Showing posts with label Frequencies. Show all posts
Showing posts with label Frequencies. Show all posts

Monday, October 27, 2014

Watching the Watchers

Target Blu Eye:
"The £999 system (plus £100-£200 for installation) monitors the frequencies of emergency services’ Tetra and Airwave radios and, according to the manufacturer, listens for the distinctive regular pulses sent by the radios every four seconds. These could be emitted by marked or unmarked vehicles; by radios worn by beat officers or mobile speed camera operators; or by radios in police helicopters. When a transmission is detected, the driver is alerted."
And I agree they really wouldn't like this if someone created a network of dectors and publicized their locations.

Via Slashdot

Thursday, April 17, 2014

Baofeng UV-B5: The Best Kept Secret's Secret

Amazing... I had noticed a bunch of traffic on the Yahoo Group, but I had not made time to read through it. John sums up that the dual-band (2M/440) UV-B5 can do about 2 Watts out on 220. You can access the additional band frequencies by using Chirp to program the radio.

Monday, February 17, 2014

Thursday, April 4, 2013

TYT TH-UV3R: More Tri-band Success

This makes three people that have three bands working on their TYT TH-UV3R:
"I have a pair the 2m/1.25m versions. I even got the 70cm band unlocked and working. I am just wondering, is the 70cm band putting out the same watts as the 2m/1.25m bands or not? If not, how many watts? Or does anyone know?"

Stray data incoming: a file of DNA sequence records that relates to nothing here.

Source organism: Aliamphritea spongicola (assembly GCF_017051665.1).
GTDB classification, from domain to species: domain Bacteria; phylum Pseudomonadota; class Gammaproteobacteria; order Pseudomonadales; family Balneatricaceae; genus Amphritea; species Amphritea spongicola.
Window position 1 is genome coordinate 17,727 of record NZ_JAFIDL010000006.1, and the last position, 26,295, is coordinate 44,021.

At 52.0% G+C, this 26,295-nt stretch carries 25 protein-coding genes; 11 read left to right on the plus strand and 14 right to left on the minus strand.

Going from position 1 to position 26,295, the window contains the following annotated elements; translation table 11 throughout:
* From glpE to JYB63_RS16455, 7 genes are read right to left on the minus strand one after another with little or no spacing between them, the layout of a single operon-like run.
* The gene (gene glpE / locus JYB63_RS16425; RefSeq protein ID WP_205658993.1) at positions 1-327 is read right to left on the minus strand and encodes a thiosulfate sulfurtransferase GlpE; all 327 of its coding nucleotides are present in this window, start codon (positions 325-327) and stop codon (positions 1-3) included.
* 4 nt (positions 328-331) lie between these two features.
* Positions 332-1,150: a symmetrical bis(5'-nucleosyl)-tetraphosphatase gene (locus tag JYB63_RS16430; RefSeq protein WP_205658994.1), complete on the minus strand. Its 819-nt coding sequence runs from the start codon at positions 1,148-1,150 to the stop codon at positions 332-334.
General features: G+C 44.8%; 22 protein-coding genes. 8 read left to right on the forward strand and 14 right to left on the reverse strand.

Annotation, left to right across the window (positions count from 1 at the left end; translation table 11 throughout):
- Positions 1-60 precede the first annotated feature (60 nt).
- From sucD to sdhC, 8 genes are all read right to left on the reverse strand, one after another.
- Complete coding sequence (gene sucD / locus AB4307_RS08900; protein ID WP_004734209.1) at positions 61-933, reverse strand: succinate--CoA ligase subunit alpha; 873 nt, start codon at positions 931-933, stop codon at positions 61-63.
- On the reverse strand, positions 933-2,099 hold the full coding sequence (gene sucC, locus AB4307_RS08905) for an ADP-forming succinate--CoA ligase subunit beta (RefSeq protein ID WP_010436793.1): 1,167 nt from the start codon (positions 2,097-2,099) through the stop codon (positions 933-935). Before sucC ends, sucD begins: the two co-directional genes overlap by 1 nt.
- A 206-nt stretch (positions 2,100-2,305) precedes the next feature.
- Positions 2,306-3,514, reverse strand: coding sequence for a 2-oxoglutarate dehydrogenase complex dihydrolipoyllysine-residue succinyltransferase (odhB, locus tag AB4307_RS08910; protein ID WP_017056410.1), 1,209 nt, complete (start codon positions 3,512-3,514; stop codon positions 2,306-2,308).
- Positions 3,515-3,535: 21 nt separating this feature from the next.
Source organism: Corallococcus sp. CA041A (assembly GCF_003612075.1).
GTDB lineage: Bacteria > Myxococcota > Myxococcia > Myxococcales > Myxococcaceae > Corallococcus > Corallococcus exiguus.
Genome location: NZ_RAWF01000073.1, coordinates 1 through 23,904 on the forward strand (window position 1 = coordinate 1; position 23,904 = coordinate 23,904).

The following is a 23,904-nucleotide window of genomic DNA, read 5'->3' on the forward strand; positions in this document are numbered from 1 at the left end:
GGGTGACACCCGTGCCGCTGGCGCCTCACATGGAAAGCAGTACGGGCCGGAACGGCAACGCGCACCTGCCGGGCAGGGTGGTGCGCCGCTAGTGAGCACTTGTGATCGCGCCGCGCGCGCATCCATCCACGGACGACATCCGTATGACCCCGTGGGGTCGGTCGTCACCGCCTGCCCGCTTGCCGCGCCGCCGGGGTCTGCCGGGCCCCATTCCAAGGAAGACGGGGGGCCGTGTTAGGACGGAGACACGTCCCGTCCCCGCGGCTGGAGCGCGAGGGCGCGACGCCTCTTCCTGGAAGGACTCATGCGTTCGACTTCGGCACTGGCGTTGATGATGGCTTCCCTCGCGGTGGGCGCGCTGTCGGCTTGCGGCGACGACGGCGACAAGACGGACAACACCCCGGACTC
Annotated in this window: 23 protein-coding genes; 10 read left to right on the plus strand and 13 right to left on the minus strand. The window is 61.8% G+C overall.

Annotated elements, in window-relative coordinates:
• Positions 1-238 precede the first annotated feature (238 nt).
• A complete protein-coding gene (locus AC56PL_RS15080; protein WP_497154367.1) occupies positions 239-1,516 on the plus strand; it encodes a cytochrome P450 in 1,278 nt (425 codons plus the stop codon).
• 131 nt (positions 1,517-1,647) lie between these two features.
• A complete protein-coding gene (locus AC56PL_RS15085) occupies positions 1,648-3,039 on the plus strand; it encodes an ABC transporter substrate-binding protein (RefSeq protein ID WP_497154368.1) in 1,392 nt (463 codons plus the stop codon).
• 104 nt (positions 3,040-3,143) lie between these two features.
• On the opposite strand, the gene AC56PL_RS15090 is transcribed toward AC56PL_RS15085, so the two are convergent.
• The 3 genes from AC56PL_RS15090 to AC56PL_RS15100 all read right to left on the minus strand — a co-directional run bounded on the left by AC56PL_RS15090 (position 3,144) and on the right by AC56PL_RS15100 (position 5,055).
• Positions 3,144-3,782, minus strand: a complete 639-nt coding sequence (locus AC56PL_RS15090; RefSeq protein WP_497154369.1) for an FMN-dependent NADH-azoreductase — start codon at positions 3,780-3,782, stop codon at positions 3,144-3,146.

And, if I read all these correctly, the first guys had 2M/440 radios and added 220. The last guy above had a 2M/220 and added 440.

Also, Jay updates to say he gets:
"1.8 watts on 2 m, 1.9 watts 440, and 1.7 watts 220"

Saturday, March 30, 2013

TYT TH-UV3R: Tri-Band

I was reading the TYT USA Yahoo Group and was going to post that the TH-UV3R was getting some love from the group members.

That first post mentioned that the TH-UV3R would do 144/440 and 220. The 220 comment brought on a question and then a couple of replies about making the radio tri-band.

"The mod was done in the factory software. Under setup, then model information, Ijust changed the frequency range. 
Freq range 1 400 - 4702 136 - 1743 200 - 246
Works great.."
"Bryan, it is in tht tyt programing.  Open up the program, read from your radio then go to setup then in the dropdown menu click on model info. You will get a popup box with 4 frequency ranges. The 3rd box has 245 to 246mhz init already but is unchecked. Check the box beside it and change the frequency to your band plan. Be aware this will clear any entries you have already programmed. So be prepared to re-enter your frequencies. 
Good luck,
Barry KF5GC"

A little searching and I see that Sinotel UK is selling it as the "TYT TH-UV3R Tri-Band Handheld Transceiver With Dual Frequency Display."

I had written some about the TH-UV3R and remembered that it was Moleculo's favorite (his review). The eHam reviews are generally favorable, but don't mention tri-banding.

A happy little surprise for Easter.

Friday, May 11, 2012

Baofeng UV-5R: Extreme Receive Modification

[ Don't have a UV-5R yet? Get one here. ]